Thursday, July 25, 2013

A walk at Paper Mill Lock

Have not been here for ages, it was a treat for me, get tired of pubs and want a cup of tea in a proper tea place, and the tea shop by the river fulfils this wish. People gather here and either eat the delicious cakes or have a ploughman's lunch, whilst looking out over the many barges clustered here.
The swallows build their nests under the road bridge, and swoop back and forth over the river, plenty this year as there were of everything else.  The farmer was gathering in the hay from the large field next to the river, piling those great rounded bales onto a truck, as we have had rain over night I expect he must have worked late into the evening to get it safely under cover.  The fields are a beautiful golden colour, the wheat seems ripe and ready for harvest, and the hay has almost been gathered in, rape is turning to seed, and the fresh green of the sugar beet can be seen elsewhere.  When they gather the beets late in Autumn, enormous hills of the beet stand by the roadside, waiting for heavy lorries to take them to the factory.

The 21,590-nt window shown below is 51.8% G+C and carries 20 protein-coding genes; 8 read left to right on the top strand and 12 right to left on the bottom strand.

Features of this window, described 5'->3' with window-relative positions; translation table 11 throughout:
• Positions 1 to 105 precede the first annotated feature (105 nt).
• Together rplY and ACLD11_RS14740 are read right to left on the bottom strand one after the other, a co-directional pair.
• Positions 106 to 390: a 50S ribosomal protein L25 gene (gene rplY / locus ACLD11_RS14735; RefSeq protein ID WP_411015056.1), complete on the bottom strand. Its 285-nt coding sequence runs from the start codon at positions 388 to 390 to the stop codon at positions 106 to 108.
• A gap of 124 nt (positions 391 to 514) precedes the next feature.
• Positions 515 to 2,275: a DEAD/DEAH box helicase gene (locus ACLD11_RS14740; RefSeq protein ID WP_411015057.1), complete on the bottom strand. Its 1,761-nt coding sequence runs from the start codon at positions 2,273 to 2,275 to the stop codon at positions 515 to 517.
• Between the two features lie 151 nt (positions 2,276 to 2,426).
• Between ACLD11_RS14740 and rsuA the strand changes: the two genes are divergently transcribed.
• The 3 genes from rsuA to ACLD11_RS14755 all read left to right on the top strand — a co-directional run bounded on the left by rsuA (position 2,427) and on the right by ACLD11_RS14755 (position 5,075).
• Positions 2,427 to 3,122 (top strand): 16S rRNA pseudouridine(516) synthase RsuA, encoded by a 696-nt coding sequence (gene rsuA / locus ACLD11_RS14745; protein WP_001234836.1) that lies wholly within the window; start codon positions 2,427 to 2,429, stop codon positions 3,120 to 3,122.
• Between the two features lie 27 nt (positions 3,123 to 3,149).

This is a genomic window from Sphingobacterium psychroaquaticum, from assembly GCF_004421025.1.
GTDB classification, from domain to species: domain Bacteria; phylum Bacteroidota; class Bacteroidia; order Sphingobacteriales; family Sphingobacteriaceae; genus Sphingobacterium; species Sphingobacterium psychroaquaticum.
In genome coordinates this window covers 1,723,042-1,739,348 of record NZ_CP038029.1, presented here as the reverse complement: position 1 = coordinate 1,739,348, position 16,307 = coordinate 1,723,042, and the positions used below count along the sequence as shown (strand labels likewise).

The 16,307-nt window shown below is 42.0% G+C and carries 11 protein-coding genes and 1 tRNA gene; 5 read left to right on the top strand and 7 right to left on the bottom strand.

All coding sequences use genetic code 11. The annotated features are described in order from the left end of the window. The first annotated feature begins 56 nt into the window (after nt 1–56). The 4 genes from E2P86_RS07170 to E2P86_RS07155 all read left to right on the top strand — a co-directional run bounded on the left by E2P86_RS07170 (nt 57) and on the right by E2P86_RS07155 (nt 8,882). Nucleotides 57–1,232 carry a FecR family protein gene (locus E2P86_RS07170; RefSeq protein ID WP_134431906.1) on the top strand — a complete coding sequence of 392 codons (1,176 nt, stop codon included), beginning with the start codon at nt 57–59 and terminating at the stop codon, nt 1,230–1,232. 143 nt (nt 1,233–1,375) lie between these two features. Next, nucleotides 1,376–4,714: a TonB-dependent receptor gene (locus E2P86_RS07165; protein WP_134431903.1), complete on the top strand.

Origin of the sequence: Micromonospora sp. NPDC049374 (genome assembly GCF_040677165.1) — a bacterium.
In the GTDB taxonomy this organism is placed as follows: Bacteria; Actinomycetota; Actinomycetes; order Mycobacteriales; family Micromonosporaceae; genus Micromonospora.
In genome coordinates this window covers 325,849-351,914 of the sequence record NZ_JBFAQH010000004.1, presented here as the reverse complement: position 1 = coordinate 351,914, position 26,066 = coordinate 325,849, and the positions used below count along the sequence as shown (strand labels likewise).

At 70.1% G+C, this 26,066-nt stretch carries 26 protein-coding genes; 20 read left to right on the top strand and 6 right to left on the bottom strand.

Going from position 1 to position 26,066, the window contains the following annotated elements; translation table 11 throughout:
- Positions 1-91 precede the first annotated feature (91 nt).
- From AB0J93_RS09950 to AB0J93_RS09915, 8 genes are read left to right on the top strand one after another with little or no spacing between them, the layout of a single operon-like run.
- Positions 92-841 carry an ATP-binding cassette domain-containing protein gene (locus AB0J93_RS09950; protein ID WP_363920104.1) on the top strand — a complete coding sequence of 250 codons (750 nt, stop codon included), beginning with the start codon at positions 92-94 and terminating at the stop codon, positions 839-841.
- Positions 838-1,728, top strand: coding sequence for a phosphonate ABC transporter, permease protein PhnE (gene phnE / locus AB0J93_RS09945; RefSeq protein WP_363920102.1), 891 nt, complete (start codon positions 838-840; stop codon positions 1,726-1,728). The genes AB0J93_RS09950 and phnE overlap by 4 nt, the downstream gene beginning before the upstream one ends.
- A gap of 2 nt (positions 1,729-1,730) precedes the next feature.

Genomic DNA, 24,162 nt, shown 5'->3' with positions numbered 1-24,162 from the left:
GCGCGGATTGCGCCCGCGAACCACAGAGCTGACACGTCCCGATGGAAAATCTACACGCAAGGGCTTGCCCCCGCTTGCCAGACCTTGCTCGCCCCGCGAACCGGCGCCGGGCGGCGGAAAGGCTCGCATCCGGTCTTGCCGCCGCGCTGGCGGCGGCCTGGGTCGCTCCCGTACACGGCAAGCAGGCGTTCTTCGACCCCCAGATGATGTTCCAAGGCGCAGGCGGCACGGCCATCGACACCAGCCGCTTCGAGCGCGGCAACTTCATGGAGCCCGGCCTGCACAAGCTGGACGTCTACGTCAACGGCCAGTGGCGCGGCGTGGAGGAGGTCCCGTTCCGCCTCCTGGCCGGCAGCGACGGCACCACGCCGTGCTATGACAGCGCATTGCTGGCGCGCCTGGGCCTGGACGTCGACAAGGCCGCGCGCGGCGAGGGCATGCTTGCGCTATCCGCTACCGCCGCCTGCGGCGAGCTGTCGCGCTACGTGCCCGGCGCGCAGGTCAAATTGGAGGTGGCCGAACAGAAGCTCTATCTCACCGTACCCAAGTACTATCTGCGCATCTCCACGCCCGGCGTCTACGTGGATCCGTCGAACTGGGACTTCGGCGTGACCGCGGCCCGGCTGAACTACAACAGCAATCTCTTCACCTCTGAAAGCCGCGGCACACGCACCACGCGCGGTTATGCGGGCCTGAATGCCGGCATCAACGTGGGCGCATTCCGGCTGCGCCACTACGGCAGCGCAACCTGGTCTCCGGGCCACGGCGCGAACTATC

Hemp agrimony, always loved this tall plant, loved by bees and butterflies; Grigson does not think much of this flower, though it is called raspberries and cream locally in Dorset.

Burdock (Articum Lappa) of course, favourite 'pop' of children in my day, sticky flower buds, and great leaves

Meadowsweet  (filipendula ulmaria) or 'Queen of the meadow'.  Sweet smelling but Grigson reckons the word meadow has more to with mead  and using the flower to flavour the drink.

not sure

Demoiselles, not a very good photo but there dozens of them alongside the blue damselflies and dragonflies flying everywhere up and down the river, with the occasional splash of a fish coming to the surface. 


  1. Lovely dreamy post Thelma. I was with you all the way. Our lane is lined with meadow sweet. You can have too much of a good thing as I find the smell of so much sickly sweet. Do go on another walk and take us with you.

    1. That is what Grigson says of the flower a 'sickly smell' is his exact words, tis a pretty word though.

  2. It is a lovely stretch of the river Kath, most of the rivers stretching into Suffolk are lined with grey-green willows as well.